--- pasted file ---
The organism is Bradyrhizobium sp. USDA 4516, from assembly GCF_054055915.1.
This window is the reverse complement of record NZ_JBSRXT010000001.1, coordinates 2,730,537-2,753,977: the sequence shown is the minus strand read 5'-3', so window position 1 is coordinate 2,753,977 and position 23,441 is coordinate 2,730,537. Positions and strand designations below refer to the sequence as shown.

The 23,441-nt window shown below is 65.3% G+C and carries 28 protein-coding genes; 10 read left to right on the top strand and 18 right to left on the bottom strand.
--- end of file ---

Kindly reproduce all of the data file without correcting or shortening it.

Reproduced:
The organism is Bradyrhizobium sp. USDA 4516, from assembly GCF_054055915.1.
This window is the reverse complement of record NZ_JBSRXT010000001.1, coordinates 2,730,537-2,753,977: the sequence shown is the minus strand read 5'-3', so window position 1 is coordinate 2,753,977 and position 23,441 is coordinate 2,730,537. Positions and strand designations below refer to the sequence as shown.

The 23,441-nt window shown below is 65.3% G+C and carries 28 protein-coding genes; 10 read left to right on the top strand and 18 right to left on the bottom strand.